For example, by the time kidney values are elevated(abnormal), 75% of the kidney function is lost.  This leaves us to treat the disease when, if we followed trends throughout the life of the patient, we could help the veterinarian take measures to control the disease in the early stages.

And yes, kidney and liver disease can happen in young animals. Many times we find concerns on the prop screening at the time of the spay or neuter.  If we ignore the next 10 years because your pet looks good, we would be doing you and our patient a disservice.

Our senior pets face the same concerns we as human seniors face.  That is why our Senior screenings go deeper in looking at internal organ function.  We go further and evaluate more liver and kidney tests as well as screen their thyroid, electrolytes and a complete urinalysis.  Again, if we can control a disease early on instead of managing a severe form of the disease, we give our patients a chance at a better quality of life.

Doing a physical exam only gives us part of the information about your pet. A thorough history about how your pet has done over the past year as well as annual blood screening can go far in helping us keep our non-talking family members healthy.

 

Contributed by Margaret Stafford, RVT

February is right around the corner

DOGTOOTHBRUSHand February is National Pet Dental Health Month.

 

Dental health starts at a very young age and at this age you probably have not even considered dental care (or perhaps just fleetingly when you glimpsed at the gnawed sofa).  It is just as important for our pets as humans to develop good oral hygiene. Brushing your pets’ teeth is the gold standard to help safeguard your pup (or kitten) from severe dental disease down the road.

Here are some other helpful hints in addition to brushing that can maintain good oral health.

 

  • Choosing a dental diet such as t/d is a good choice for oral health. The crunching of the food helps to scrape any food or bacteria on the surface of the teeth, minimizing the opportunities for plaque to develop. Wet or canned food is most likely to get trapped in crevices, but you don’t have to feed only kibble if your little one prefers a little canned food.  Whether your pet has its full set of adult teeth or they are still working on it, it is never too early to get serious about daily dental health. It is hard to imagine that one day your tiny little puppy’s (or kitten’s) shiny, new teeth may soon be dotted with brown tartar, but without regular brushing or mechanically brushing, tartar affects most adult dogs.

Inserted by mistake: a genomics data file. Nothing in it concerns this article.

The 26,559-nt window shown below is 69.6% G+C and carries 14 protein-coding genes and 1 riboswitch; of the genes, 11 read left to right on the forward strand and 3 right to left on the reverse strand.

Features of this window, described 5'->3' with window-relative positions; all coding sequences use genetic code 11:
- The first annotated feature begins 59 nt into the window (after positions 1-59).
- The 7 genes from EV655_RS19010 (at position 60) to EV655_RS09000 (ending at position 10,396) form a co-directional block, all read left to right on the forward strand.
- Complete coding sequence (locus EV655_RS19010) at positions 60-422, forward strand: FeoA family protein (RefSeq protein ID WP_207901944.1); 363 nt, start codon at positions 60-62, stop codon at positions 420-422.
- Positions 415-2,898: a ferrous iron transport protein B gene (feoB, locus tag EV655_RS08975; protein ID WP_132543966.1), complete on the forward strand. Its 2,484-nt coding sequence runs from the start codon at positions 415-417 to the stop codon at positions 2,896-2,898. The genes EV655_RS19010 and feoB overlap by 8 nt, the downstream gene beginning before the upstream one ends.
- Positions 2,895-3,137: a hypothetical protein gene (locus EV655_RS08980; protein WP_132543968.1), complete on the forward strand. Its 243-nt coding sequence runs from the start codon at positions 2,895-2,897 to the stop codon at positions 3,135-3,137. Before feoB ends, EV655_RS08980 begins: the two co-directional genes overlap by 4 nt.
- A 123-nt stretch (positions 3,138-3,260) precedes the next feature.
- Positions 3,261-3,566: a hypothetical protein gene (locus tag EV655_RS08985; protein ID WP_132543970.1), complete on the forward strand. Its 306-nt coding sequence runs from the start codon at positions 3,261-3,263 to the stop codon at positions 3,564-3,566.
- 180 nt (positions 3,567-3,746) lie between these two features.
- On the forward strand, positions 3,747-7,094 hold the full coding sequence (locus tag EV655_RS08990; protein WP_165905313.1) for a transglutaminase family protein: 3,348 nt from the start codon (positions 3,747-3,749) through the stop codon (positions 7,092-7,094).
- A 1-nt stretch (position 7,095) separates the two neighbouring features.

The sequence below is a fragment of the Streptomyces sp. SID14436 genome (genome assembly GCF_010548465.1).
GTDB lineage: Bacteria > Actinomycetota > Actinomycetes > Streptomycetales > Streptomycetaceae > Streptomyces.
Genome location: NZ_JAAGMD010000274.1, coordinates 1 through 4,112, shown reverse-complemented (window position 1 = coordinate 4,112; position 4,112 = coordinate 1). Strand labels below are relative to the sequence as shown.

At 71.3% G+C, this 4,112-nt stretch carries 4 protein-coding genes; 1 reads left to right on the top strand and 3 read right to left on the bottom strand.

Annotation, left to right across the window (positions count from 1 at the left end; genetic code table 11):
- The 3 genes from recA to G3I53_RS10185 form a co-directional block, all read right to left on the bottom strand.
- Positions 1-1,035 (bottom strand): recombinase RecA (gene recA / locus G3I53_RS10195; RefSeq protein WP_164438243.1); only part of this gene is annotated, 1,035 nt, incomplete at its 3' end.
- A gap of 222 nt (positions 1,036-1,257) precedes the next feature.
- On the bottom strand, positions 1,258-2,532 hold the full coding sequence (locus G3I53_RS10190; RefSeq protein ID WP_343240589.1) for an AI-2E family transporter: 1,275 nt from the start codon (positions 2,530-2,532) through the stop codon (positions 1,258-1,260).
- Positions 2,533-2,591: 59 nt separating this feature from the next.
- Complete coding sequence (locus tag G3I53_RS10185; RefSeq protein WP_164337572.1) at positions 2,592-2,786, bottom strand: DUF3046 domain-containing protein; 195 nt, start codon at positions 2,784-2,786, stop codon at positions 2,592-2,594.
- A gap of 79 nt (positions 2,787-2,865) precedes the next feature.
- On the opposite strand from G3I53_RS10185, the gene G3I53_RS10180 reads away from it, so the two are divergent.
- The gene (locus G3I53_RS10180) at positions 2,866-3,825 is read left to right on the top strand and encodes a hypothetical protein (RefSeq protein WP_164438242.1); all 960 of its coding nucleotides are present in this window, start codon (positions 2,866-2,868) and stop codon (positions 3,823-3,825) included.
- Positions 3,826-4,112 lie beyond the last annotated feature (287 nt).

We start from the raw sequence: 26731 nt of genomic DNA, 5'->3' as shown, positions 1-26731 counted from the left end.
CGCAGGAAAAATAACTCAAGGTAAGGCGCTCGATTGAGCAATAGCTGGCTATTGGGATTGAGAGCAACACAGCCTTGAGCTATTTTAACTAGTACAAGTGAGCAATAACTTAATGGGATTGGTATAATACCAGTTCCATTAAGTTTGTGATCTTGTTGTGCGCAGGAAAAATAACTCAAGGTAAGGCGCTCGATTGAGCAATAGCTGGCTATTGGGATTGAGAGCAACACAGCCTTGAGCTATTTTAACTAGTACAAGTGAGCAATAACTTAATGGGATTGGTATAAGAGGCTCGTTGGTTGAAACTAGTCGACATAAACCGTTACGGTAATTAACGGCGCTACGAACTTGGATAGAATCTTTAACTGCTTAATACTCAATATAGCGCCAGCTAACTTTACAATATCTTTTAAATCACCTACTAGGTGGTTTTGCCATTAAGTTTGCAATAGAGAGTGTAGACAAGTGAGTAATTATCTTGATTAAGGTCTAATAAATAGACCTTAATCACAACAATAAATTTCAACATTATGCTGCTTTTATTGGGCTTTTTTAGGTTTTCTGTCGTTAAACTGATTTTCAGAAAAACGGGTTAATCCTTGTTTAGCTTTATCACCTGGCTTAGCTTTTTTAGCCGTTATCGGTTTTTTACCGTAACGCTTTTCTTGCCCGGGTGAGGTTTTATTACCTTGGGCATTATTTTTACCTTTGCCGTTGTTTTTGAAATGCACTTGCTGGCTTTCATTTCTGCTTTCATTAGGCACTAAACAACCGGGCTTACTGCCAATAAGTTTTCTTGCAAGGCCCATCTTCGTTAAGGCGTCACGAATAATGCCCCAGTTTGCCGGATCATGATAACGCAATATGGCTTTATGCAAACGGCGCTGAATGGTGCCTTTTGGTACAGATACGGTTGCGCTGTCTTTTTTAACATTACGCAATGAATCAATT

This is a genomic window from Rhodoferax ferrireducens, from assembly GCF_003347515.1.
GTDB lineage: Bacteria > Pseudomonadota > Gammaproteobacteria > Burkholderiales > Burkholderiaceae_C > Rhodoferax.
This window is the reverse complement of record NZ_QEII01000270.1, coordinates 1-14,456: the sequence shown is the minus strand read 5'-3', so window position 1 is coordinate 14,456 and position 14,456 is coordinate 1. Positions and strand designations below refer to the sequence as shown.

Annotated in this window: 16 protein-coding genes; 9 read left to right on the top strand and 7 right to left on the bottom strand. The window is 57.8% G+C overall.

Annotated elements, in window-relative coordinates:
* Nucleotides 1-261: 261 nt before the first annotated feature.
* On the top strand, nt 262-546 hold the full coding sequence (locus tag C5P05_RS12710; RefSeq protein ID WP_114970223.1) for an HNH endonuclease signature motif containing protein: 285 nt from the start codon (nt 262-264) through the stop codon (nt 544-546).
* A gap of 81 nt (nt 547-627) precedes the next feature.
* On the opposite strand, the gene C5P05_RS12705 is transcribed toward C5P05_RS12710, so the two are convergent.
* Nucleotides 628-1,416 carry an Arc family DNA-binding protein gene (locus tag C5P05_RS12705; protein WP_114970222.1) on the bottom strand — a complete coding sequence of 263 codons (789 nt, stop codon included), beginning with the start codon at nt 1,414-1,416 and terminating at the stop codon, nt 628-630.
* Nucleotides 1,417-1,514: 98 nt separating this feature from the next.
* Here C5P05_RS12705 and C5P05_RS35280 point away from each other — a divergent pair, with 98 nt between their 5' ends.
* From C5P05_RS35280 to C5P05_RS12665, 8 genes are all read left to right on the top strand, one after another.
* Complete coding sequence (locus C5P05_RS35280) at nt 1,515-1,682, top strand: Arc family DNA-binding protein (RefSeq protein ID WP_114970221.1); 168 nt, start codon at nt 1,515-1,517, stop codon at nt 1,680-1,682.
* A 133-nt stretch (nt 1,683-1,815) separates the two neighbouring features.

• At Greenbriar Pet Hospital and Luxury Resort our Veterinarians recommend the C.E.T. Brand chews and treats that are mechanically abrasive with enzymatic toothpaste in them, which allows your pet to enjoy a daily treat and it does the “dirty” work for you. Speak with your Veterinarian to find out which would best suit you and your pet.
  • Regardless of how diligent you are at brushing your pet’s teeth, they eventually need to have a scheduled dental cleaning. Your veterinarian or veterinary technician can help guide you as to when this procedure is necessary.  It does require anesthesia. Anesthesia is a minimal risk and we have several precautions we take (IV catheter, preanesthetic blood work, individualized anesthetic protocols, etc…) to ensure safety during anesthesia.  Severe dental disease also increases anesthesia time so bringing your pet to have a dental cleaning before the teeth are too bad also decreases risk.

Tartar is more than just a cosmetic issue, bad breath and yellowing of the teeth could be a sign of serious disease, which may affect their kidneys, liver, and heart. Oral disease is the most frequent diagnosed health issue for pets, and 80% of dogs, and 70% of cats by the age of 3. Just like in humans, plaque and bacteria develop in your pets mouth, if it is not brushed or mechanically scrapped away (food or treats), the plaque can turn into tartar with in 36 hours. This bacteria can also cause rotting of the teeth and sinus infections causing your pet to stop eating.

During the month of February and it being National Pet dental Health month Greenbriar is giving 15% off of all dental procedures so call to make your appointment ASAP!

 

contributed by Lindsay Ostby

What to know before bringing your pet for boarding at Greenbriar Pet Resort

The Holiday season is upon us and you are getting ready to drop off your furry, feathery or